Catastrophe can bring out the best in us: generosity, altruism,
and a sense of fellowship with perfect strangers and entire
communities. For far fewer of us, tragedy also means opportunity to
play off people's sympathies and exploit them for personal gain.
Then there are the inbetweeners who do their part to help but not
necessarily out of selflessness. Charity tax deductions aside, some
giving comes with strings mighty enough to tether an ocean liner to
the dock. Take
) in the wake of Superstorm Sandy: Nearly a week passed before the
corporations pledged supplies to the relief effort and, when they
did, they required a regular-program-interrupting
to make sure all of our consumer eyeballs saw it.
Here, Minyanville takes a look at the various examples of
do-gooding and do-badding in the aftermath of the Boston Marathon
Just as the good guys wasted no time getting to work to help
others, so did the fraudsters waste no time getting to work to help
themselves. According to
, as of 7 p.m. EDT last Monday, at least 125 Boston
Marathon-related domain names were registered with many deceptively
acting as charity sites.
Thomas Shaffer of Fort Worth, Texas, created
bostonmarathonrelief.com; Bostonmarathonvictimfund.com and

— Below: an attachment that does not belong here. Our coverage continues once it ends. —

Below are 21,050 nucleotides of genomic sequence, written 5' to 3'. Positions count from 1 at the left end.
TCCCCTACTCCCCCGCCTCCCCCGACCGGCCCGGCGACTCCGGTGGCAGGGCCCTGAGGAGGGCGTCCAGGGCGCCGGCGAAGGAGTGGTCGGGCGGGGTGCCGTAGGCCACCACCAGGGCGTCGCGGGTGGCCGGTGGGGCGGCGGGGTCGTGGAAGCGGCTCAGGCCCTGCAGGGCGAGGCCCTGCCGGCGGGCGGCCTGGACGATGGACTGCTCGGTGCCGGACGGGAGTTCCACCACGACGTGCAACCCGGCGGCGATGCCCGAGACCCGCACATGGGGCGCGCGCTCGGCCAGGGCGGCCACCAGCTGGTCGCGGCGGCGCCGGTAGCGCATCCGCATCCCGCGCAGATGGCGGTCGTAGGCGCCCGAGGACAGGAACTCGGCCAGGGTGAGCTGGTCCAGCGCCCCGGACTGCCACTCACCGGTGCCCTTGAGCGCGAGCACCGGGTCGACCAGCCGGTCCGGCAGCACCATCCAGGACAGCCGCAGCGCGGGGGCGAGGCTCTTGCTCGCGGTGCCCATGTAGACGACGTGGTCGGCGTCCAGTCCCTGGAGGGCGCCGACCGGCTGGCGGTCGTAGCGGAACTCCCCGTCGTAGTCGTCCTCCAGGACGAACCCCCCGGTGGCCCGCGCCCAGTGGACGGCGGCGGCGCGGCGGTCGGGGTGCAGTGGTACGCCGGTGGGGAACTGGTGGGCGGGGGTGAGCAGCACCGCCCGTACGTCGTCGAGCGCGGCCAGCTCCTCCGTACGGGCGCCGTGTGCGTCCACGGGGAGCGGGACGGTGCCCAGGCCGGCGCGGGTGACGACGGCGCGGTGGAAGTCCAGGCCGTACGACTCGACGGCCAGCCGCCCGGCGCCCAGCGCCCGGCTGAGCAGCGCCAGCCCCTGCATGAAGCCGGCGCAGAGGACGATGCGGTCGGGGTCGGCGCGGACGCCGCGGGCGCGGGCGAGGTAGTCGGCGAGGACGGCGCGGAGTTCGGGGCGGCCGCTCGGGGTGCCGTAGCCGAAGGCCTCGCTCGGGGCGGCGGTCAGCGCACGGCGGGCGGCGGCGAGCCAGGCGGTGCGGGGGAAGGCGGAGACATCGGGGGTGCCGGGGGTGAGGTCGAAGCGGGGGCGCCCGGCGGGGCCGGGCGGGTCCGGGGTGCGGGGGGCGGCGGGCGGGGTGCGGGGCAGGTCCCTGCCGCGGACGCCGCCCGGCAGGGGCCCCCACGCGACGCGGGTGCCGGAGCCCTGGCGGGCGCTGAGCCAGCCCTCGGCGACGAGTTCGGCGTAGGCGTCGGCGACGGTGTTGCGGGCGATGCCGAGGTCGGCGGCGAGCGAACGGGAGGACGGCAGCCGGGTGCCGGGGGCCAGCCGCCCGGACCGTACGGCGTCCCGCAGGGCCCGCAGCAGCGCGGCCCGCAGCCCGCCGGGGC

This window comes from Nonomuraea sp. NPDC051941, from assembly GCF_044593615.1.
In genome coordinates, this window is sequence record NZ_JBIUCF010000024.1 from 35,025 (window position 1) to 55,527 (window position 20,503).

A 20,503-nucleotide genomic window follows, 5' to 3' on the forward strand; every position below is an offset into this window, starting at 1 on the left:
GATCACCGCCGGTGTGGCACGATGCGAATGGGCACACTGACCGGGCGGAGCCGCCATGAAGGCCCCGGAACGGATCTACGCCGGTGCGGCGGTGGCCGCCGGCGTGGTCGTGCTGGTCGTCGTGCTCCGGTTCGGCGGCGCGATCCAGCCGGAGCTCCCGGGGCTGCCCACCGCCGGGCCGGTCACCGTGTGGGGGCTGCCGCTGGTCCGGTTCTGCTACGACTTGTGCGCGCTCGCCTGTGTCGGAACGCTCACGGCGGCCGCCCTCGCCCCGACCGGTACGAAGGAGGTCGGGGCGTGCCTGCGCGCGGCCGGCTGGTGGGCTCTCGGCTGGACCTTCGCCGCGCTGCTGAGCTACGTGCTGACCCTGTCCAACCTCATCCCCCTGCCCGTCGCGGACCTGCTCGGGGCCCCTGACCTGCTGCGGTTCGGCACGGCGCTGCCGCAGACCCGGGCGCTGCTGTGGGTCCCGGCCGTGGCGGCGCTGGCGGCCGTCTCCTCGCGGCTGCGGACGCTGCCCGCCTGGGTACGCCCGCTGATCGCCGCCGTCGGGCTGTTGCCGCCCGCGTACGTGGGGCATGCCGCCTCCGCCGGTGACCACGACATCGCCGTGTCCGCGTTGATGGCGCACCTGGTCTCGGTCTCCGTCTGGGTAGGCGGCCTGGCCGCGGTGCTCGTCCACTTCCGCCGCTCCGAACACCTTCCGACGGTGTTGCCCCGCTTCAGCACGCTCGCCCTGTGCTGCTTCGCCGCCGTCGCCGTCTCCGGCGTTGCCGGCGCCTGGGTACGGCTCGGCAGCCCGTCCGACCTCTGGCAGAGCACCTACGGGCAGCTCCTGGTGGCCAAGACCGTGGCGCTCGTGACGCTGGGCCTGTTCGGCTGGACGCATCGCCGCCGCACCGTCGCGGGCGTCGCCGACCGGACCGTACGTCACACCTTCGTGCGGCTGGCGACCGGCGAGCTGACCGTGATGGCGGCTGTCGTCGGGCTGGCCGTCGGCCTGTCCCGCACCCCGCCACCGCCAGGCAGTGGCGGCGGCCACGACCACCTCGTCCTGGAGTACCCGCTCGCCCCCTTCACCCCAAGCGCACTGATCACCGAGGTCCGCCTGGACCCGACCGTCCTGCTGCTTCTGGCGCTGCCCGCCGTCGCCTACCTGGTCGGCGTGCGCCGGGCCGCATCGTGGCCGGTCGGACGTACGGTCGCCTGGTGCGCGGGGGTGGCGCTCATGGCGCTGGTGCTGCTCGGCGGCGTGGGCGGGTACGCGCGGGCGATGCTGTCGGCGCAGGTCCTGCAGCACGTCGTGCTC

bostonmarathonvictimsrelieffund.com were registered by Jason Ischia
of Melrose, Massachusetts; Earl Sranton, of Scranton, Pennsylvania,
nabbed Bostonrelief2013.com; and bostonmarathondonation.com,
bostonmarathondonations.com, bostonmarathonfund.com, and
donatetoboston.com were privately registered at namecheap.com.
A suspicious underscore, a conspicuous lack of followers, and a new
and unverified status called out @_BostonMarathon and its pledge
"For every retweet we receive we will donate $1.00 to the
#BostonMarathon victims #PrayForBoston." The account
was found to be a fake
and Twitter swiftly shut it down.
The immediacy of digital media brought the horrific aftermath of
the explosions in photo form all over the Web in no time at all.
So-called author Steve Goldstein used his right click savvy to save
more than 60 of those images from the Associated Press, Getty, and
New York Times
in eBook form
. The following day,
Boston Bombing (First Photos)
was available on
) as a digital Kindle download for $7.99.
Bob Carey, former president of the National Press Photographers
Association (NPPA), spotted the listing, downloaded it, and found
it be be "as disgusting as it appeared" (complete with Goldstein's
copyright). The matter was brought to the attention of the
appropriate parties and their lawyers. Within an hour, Amazon
pulled it from its online catalog.
Thanks to Steven Brill's brilliant
in last February's
magazine about the senselessly prohibitive costs of health care, it
seems hospitals and insurance companies stand to make the biggest
charitable impact to this tragedy. Estimates of the medical costs
to treat victims' physical injuries alone are expected to hover
) gesture to
open support lines
to victims, regardless of insurance coverage, in need of phone